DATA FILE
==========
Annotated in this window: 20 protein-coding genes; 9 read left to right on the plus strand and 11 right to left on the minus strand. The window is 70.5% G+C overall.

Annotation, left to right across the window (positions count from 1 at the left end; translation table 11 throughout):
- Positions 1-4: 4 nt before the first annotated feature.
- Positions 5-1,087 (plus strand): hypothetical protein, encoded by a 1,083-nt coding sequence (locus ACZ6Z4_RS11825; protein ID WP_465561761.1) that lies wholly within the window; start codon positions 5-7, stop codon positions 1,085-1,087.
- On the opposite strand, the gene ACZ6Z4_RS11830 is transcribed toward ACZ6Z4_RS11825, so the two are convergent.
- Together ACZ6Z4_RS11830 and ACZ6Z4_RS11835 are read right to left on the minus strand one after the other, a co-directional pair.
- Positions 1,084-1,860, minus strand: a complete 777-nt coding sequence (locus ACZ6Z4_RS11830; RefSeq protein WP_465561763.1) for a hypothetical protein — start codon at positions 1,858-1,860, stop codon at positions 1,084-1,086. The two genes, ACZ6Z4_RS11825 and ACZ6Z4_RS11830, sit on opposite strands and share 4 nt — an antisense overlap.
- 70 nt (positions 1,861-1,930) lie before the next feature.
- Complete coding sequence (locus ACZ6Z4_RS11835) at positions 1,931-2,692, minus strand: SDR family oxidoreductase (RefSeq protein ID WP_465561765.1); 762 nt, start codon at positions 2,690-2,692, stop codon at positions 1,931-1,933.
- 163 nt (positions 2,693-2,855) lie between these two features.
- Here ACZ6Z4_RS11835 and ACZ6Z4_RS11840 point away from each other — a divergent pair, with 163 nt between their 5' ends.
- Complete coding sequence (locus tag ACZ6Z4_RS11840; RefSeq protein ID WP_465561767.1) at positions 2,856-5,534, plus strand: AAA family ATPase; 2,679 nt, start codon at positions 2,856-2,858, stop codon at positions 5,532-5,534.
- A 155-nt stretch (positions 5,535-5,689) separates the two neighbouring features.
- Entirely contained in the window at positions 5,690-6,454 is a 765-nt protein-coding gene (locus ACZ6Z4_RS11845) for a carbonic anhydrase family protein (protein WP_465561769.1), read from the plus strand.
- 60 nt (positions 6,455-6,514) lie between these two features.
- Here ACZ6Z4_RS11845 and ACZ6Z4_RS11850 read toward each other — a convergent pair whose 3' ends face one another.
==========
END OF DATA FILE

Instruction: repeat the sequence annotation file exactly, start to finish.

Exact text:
Annotated in this window: 20 protein-coding genes; 9 read left to right on the plus strand and 11 right to left on the minus strand. The window is 70.5% G+C overall.

Annotation, left to right across the window (positions count from 1 at the left end; translation table 11 throughout):
- Positions 1-4: 4 nt before the first annotated feature.
- Positions 5-1,087 (plus strand): hypothetical protein, encoded by a 1,083-nt coding sequence (locus ACZ6Z4_RS11825; protein ID WP_465561761.1) that lies wholly within the window; start codon positions 5-7, stop codon positions 1,085-1,087.
- On the opposite strand, the gene ACZ6Z4_RS11830 is transcribed toward ACZ6Z4_RS11825, so the two are convergent.
- Together ACZ6Z4_RS11830 and ACZ6Z4_RS11835 are read right to left on the minus strand one after the other, a co-directional pair.
- Positions 1,084-1,860, minus strand: a complete 777-nt coding sequence (locus ACZ6Z4_RS11830; RefSeq protein WP_465561763.1) for a hypothetical protein — start codon at positions 1,858-1,860, stop codon at positions 1,084-1,086. The two genes, ACZ6Z4_RS11825 and ACZ6Z4_RS11830, sit on opposite strands and share 4 nt — an antisense overlap.
- 70 nt (positions 1,861-1,930) lie before the next feature.
- Complete coding sequence (locus ACZ6Z4_RS11835) at positions 1,931-2,692, minus strand: SDR family oxidoreductase (RefSeq protein ID WP_465561765.1); 762 nt, start codon at positions 2,690-2,692, stop codon at positions 1,931-1,933.
- 163 nt (positions 2,693-2,855) lie between these two features.
- Here ACZ6Z4_RS11835 and ACZ6Z4_RS11840 point away from each other — a divergent pair, with 163 nt between their 5' ends.
- Complete coding sequence (locus tag ACZ6Z4_RS11840; RefSeq protein ID WP_465561767.1) at positions 2,856-5,534, plus strand: AAA family ATPase; 2,679 nt, start codon at positions 2,856-2,858, stop codon at positions 5,532-5,534.
- A 155-nt stretch (positions 5,535-5,689) separates the two neighbouring features.
- Entirely contained in the window at positions 5,690-6,454 is a 765-nt protein-coding gene (locus ACZ6Z4_RS11845) for a carbonic anhydrase family protein (protein WP_465561769.1), read from the plus strand.
- 60 nt (positions 6,455-6,514) lie between these two features.
- Here ACZ6Z4_RS11845 and ACZ6Z4_RS11850 read toward each other — a convergent pair whose 3' ends face one another.